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The Beaches of South County

The Beaches of South County
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It begins with the sea: spitting white foam out of bottle-green water, crashing and then curling like a fist around a spyglass. The horizon is a fine blue line, and rough gray clouds scud overhead.

I’m high in these clouds on the terrace at Ocean House, an ark of a hotel in Watch Hill, Rhode Island. It’s an exquisite spit of land in the southwest corner of the state, jutting out like a seagull’s beak between Little Narragansett Bay to the northwest and Block Island Sound to the southeast. With my crow’s-nest view I can see both bodies of water–one brooding (the Bay), the other newborn (the Sound).

Below me is as pretty a beach as you’ll ever see: East Beach (not to be confused with South County’s other East Beach, farther along the coast, in Charlestown). And now a patch of silvery light shimmers in the distance. Boats with their tiny billowing sails skim the pitted, suddenly-slate-blue water. The mood is mercurial–light, dark, light.

Today I’m pursuing the arcing curve of a beach that stretches to the horizon, somewhere I can get lost in the beat of water and the warmth of grainy sand in this tiny state that asserts itself like a terrier, claiming the entire ocean in its moniker.

“South County is a state of mind,” says a woman I meet. “People are ferocious about it.” Among other things, South County seems to include a ferocious amount of real estate, starting halfway down the state in East Greenwich, snaking south to Narragansett, swinging around Point Judith all the way west to the villages of Westerly, and up again on the other side to Coventry–plus everything in between, depending on whom you talk to.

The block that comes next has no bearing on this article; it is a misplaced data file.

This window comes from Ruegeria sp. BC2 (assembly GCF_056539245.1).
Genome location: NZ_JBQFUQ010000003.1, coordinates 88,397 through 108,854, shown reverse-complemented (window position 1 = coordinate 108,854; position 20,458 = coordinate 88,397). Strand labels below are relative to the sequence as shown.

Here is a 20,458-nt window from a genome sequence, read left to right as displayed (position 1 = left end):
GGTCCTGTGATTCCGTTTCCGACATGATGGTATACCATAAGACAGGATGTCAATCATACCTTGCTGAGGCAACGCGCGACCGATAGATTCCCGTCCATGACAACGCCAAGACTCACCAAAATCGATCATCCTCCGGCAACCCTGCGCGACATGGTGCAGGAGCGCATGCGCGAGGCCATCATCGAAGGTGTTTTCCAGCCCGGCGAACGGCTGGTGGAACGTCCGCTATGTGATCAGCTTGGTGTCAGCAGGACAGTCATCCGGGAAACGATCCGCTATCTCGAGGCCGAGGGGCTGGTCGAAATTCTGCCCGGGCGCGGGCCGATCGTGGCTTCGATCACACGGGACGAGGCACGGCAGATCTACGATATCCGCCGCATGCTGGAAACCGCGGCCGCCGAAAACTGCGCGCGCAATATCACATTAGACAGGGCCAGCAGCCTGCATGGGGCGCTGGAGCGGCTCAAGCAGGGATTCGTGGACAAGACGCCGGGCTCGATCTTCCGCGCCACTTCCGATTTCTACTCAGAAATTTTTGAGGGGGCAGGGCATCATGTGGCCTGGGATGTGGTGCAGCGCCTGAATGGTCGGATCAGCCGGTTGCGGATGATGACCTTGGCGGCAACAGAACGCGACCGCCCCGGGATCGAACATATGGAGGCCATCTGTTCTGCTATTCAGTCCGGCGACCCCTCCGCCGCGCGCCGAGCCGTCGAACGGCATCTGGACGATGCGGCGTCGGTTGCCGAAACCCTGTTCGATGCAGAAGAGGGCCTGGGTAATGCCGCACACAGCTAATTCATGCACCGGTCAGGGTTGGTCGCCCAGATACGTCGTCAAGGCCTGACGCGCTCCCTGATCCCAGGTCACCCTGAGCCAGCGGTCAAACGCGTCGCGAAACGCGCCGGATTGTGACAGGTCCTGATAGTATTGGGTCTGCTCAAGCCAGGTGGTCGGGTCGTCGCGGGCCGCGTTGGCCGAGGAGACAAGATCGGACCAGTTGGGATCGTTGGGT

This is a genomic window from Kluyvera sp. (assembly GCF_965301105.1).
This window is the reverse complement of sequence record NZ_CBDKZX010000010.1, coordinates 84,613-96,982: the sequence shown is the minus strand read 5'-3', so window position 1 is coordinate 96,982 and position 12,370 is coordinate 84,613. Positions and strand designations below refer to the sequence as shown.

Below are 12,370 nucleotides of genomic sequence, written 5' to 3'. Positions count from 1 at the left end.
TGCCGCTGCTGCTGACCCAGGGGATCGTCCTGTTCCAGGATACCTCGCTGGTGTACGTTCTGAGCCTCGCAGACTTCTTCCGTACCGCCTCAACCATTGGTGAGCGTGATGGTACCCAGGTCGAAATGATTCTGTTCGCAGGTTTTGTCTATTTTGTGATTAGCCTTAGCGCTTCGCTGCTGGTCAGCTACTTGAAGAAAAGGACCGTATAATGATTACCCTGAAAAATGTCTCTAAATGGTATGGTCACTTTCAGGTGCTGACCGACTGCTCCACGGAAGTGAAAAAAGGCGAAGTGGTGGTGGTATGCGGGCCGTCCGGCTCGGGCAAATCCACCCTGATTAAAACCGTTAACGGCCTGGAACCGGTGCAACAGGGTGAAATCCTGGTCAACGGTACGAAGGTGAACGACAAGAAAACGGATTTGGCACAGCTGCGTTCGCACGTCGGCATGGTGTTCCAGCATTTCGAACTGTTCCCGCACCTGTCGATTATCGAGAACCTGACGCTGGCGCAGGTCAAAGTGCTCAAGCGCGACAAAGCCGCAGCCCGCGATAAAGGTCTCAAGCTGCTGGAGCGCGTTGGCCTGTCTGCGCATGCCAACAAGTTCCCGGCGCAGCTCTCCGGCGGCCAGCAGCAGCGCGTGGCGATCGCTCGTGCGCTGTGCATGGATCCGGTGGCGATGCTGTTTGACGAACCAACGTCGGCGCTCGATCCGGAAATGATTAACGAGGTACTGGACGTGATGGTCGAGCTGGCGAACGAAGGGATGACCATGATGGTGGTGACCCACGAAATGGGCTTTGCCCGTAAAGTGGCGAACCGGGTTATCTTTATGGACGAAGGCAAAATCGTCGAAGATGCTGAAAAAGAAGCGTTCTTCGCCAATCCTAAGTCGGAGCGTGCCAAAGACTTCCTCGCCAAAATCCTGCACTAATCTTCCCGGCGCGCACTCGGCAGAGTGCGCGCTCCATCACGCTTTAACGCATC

But I’m mostly interested in southernmost South County, where the land ends and the water begins, a less complicated endeavor. Its beaches unfurl left to right, an easy drive end to end, from Watch Hill to Point Judith, with dreamy names like Blue Shutters and Moonstone; indigenous names like Misquamicut and Weekapaug; rugged names like Charlestown Breachway and Salty Brine: beaches laid out like shells along the water’s edge.

Early in the morning on East Beach, the light pours in fast and furious, and it’s a short walk to the water down Everett Avenue, to the left of Ocean House. The roadside is thick with vines and tiny wild roses; the warm scent of salt and heat hangs in the air.

Down where the salmon-pink sand is ruffled by cool water, the waves are slamming into three young men tossing a football in the shadow of grand old summer homes, fading gray like driftwood. A cluster of white cabana tents seems dropped here from an F. Scott Fitzgerald novel. And in that spirit, lunch under an umbrella on the seaside terrace at Ocean House is a step back in time. The original hotel, which opened in 1868, defined Watch Hill for decades; even recently as its luster declined, local kids came for blueberry pancakes with their grandfathers. This astounding replica–built by local financier Charles M. Royce and opened in 2010, with bits and pieces of the old hotel inserted carefully to the tune of $147 million–sets a high bar for elegance, with expansive views of the sea. Kick back on the dining terrace, gaze at the beach, drink in the view to Montauk, and get a taste of Fitzgerald’s Roaring ’20s life.